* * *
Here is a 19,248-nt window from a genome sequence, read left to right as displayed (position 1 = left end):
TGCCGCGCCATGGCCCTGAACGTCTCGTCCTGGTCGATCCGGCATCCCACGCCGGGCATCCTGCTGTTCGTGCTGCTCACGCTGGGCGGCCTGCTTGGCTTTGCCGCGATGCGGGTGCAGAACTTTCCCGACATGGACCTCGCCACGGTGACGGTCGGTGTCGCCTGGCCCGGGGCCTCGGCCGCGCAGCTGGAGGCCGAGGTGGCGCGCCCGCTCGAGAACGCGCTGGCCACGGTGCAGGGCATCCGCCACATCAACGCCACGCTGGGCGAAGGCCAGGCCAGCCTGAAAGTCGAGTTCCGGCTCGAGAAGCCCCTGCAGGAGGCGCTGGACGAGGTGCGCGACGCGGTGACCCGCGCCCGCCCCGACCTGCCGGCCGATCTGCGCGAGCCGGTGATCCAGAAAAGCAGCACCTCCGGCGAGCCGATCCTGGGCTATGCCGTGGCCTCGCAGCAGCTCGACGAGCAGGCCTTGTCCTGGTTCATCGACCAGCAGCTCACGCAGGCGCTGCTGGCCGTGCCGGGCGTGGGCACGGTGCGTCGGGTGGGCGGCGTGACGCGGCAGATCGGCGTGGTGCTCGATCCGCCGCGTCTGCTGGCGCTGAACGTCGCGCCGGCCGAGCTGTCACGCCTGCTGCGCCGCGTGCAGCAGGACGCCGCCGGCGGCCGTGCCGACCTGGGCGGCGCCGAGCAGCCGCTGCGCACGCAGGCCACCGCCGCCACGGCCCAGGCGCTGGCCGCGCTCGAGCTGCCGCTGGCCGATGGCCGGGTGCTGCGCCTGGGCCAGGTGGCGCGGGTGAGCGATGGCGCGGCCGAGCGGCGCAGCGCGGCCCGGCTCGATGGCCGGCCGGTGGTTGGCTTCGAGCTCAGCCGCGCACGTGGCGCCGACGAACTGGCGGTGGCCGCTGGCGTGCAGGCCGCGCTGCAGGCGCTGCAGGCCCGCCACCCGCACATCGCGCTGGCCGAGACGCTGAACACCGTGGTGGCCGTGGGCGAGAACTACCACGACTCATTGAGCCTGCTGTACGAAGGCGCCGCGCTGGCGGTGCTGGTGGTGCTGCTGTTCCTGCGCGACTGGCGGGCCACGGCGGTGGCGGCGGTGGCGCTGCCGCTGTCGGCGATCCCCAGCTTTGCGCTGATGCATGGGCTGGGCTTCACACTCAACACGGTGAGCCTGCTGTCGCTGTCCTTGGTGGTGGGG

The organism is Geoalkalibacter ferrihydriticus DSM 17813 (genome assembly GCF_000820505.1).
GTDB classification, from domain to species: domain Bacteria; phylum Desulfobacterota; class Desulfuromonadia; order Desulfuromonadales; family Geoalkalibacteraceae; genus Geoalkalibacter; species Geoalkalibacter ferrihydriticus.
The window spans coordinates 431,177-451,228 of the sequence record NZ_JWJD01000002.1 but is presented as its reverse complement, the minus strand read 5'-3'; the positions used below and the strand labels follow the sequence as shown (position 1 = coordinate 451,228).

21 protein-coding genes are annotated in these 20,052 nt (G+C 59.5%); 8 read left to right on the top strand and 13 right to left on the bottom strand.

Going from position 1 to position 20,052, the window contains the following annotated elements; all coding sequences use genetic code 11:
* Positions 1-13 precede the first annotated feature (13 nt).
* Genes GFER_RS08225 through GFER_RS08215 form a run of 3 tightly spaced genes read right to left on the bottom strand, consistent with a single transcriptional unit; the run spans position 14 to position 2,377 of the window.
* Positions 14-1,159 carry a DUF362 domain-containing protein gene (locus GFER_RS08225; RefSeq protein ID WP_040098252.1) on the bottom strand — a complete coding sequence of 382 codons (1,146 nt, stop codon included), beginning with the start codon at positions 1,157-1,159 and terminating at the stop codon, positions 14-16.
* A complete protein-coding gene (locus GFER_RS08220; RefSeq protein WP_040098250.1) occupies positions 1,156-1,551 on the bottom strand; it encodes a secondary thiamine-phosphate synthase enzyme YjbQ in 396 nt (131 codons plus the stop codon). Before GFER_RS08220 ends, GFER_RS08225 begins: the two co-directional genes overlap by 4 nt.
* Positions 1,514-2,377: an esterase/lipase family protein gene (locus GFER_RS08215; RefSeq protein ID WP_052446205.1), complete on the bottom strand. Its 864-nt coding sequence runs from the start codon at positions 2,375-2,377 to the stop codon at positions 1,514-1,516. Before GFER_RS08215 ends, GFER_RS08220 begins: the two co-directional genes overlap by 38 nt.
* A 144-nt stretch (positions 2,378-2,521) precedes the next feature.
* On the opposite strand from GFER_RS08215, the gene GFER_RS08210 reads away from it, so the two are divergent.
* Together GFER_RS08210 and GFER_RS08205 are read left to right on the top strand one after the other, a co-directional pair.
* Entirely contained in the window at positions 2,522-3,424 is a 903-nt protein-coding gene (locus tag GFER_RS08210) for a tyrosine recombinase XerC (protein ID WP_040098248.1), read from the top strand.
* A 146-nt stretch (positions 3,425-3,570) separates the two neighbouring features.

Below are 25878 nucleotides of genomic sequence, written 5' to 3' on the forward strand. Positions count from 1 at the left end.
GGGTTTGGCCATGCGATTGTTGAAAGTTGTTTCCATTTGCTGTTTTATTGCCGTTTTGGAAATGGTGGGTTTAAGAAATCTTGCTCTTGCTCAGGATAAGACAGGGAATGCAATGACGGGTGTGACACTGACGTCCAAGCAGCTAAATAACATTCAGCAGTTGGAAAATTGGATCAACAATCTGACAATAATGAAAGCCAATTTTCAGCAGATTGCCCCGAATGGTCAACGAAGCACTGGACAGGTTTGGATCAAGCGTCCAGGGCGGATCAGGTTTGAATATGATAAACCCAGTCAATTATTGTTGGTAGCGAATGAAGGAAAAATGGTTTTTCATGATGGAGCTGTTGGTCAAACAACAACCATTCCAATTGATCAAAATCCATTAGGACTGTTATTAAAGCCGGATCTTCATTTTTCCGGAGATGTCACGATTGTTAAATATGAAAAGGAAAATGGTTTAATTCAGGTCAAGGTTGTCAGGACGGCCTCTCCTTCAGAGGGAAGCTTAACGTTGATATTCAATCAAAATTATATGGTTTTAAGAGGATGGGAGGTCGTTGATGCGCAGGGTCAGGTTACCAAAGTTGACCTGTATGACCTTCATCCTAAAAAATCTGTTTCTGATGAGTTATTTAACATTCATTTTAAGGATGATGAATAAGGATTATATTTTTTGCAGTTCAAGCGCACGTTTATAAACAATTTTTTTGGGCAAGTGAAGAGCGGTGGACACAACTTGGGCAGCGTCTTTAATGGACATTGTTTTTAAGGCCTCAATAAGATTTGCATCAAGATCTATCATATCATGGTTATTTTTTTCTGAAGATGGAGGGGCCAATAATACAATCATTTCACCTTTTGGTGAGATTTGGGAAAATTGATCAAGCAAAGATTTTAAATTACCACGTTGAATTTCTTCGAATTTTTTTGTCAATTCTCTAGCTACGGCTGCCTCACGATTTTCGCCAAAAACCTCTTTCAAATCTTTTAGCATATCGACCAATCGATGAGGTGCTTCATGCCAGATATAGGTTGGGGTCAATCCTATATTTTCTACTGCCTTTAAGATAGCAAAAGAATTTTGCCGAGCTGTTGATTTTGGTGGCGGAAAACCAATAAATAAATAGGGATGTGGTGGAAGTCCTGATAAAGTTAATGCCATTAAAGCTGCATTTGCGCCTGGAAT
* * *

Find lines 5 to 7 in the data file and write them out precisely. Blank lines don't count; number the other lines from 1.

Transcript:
The window spans coordinates 431,177-451,228 of the sequence record NZ_JWJD01000002.1 but is presented as its reverse complement, the minus strand read 5'-3'; the positions used below and the strand labels follow the sequence as shown (position 1 = coordinate 451,228).

21 protein-coding genes are annotated in these 20,052 nt (G+C 59.5%); 8 read left to right on the top strand and 13 right to left on the bottom strand.

Going from position 1 to position 20,052, the window contains the following annotated elements; all coding sequences use genetic code 11: